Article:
Remembering the 1856 Royal Wedding Between H.M. King Kamehameha IV and Queen Emma of Hawai’i

On Thursday April 28, 2011, KHON2 (a news station in Hawai’i) ran a video story about the 1856 royal wedding between King Kamehameha IV and Queen Emma of Hawai’i. There is also an accompanying article, which I found incredibly interesting, so I thought I would share this information with you all.

Here is a snippet from the KHON2 article:

… 155-years ago Hawaii had its own royal wedding.

‘The really biggest royal wedding that there was, was the wedding King Kamehameha IV and Emma which took place in June of 1856,’ said Bishop Museum archivist Desoto Brown.

The couple exchanged vows at Kawaiahao Church. A procession followed with men carrying Kahili – to signify this was a wedding of royalty.  Similar to how the nobility of Europe use coats of arms.

‘And people would have been watching from a respectful distance to take part in this event they were very proud of and happy about,’ said Brown.

The only depiction of the royal wedding in Bishop Museums’ collection is this sketch.  Brown says the celebration was seen as a positive an uplifting celebration for the people of Hawaii.

‘The marriage of two attractive, young Alii people was the cause for celebration.’

To mark the occasion – Queen Victoria of Great Britain sent Emma a veil, which she wore on her wedding day. And the bride most likely was dressed in a white wedding dress.

‘We don’t know the specifics but there would not have been a lot of competition as to what dress maker she was going to go to or anything like that,’ said Brown.

But it wasn’t only Queen Emma who had close ties to the British monarchy. In 1887 Queen Victoriacelebrated her Golden Jubilee and invited Hawaii’s reigning Queen Kapiolani and Princess Liliuokalani.


To watch the video clip and to read the article in its entirety please click the link here. 

Source: KHON2

Photos:  With permission from the Hawaii State Archives and my own.

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The Gold (Music) Room at I’olani Palace in Hawai’i is Finally Restored and Now Open to the Public!

Well, after years of restoration and hunting down valuable personal items from the Hawaiian monarchy the Gold (Music) Room at I’olani Palace is finally done.

The public will be able to have their chance to view some amazing pieces within the Gold Room starting today on April 18, 2011.   KITV news has a report about this re-opening of the Gold Room so please click the link here to watch.

To learn more about I’olani Palace please click the link here.  To learn more about the ongoing palace restoration and other items that are still missing (they would like to have back, thank you very much) please click the links here and here.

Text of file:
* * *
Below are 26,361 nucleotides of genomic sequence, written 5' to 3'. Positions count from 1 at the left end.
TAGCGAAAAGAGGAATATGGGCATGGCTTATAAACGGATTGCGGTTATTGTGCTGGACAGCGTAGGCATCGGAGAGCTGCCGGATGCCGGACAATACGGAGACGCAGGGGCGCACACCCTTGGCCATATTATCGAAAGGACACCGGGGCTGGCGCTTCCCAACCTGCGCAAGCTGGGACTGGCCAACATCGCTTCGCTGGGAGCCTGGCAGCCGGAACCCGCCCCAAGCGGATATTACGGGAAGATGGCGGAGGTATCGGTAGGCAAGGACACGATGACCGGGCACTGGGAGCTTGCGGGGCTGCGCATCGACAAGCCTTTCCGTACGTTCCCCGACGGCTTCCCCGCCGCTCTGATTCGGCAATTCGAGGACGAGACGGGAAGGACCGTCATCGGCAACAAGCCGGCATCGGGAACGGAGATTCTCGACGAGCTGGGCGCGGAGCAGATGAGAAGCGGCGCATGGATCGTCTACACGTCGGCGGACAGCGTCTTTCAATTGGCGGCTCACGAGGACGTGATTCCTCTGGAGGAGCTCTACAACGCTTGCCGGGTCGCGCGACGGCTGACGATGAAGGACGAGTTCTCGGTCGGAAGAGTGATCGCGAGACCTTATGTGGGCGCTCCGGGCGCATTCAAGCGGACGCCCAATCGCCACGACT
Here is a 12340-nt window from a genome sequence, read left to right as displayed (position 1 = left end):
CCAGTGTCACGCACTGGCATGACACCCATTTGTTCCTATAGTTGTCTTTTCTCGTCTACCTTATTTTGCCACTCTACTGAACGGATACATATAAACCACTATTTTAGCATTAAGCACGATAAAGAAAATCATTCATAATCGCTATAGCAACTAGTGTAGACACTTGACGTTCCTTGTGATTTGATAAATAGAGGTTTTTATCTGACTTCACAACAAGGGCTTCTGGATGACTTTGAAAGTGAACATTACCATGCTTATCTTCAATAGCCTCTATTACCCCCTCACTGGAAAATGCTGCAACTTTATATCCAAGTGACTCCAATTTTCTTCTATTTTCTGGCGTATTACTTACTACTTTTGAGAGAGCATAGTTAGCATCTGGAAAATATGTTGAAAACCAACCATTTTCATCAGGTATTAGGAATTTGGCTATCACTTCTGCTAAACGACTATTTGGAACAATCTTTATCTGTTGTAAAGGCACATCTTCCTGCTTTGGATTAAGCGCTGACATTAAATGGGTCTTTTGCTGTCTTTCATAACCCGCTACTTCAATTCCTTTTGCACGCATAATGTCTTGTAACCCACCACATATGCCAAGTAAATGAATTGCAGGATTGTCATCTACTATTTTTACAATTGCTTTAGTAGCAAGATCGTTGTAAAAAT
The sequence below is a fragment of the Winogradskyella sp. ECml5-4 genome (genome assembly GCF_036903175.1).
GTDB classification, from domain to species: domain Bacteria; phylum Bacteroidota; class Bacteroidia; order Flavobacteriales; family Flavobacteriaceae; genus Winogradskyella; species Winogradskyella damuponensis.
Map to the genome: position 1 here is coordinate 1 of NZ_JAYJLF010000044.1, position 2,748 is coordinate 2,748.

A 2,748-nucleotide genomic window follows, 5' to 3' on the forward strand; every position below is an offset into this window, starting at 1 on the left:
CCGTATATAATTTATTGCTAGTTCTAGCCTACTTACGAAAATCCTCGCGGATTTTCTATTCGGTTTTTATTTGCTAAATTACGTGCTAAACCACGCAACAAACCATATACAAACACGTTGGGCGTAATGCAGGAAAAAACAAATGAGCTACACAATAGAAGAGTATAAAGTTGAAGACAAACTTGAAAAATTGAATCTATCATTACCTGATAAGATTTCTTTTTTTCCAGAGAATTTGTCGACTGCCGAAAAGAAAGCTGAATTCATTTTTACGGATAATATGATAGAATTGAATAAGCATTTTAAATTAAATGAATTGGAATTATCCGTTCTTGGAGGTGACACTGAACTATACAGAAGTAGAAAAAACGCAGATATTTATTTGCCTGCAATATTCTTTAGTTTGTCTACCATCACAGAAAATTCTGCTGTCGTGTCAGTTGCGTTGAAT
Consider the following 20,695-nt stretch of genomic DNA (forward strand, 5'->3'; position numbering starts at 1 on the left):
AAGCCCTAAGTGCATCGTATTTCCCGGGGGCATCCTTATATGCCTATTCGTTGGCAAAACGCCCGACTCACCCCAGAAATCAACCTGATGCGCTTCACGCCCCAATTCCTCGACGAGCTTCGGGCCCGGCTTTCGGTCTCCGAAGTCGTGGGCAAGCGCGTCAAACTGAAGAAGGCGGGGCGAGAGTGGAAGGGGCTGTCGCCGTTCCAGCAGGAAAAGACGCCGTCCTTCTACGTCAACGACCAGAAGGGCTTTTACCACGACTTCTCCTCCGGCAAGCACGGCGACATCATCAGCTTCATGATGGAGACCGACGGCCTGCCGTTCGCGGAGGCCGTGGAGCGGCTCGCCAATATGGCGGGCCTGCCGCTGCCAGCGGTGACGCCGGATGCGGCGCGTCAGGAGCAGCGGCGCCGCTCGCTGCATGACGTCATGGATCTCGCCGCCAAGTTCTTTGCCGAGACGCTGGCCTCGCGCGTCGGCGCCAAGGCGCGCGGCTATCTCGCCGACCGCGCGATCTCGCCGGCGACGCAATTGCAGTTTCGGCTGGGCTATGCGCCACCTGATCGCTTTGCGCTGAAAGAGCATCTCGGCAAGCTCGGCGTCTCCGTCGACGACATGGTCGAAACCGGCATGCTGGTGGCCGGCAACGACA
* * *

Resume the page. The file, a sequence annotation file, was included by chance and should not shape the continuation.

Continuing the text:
Palace objects sold and dispersed at public auction have been recovered from 36 states and 4 foreign countries — from porcelain plates returned from Australia, and a table found in the Governor’s mansion in Iowa, to a chair in a local thrift store. The quest to find original Palace furnishings and artifacts continues. Many original furnishings are still missing. (I\’olani Palace)

Photos:  Author’s own.

Ka’iulani: Hawai’i’s Island Rose. An Article from the Smithsonian Magazine

On May 8, 2009, the Smithsonian Magazine published an article about HRH Princess Ka’iulani of Hawai’i.  Since there has always been an interest in her as well as the rest of the Hawaiian royal family I thought I would share this article with all of you in case if you have not read it before.

Click to read: Smithsonian Magazine

Source: Smithsonian Magazine.

Celebration of HM King Kalakaua’s birthday at I’olani Palace

On November 16, 2010 I’olani Palace had a royal birthday to celebrate.  His Majesty King Kalakaua’s birthday that is.

The royal guards marched in front of his amazing palace, centered in downtown Honolulu, as Prince David Kawananakoa and Princess Regina Kawananakoa looked on from the palace balcony.  Even though the Hawaiian monarchy ceased to exist on January 17, 1893, thanks to the illegal overthrow, descendants of the royal Hawaiian bloodline are still respected and dearly loved by the people of Hawaii.

Reviewing of the guard. Permission of use pending from I’olani Palace.

HM King Kalakaua, also known as the Merrie Monarch, would have been 174 years young.

If you ever have a chance to visit Oahu I highly recommend that you take a day to visit I’olani Palace.  It is an amazing place.

I’olani Palace
Hawaiian Monarchy Coat of Arms. Author’s own photo.

More information, history, and news about Hawaii and its former monarchy to come soon.  So stay tuned!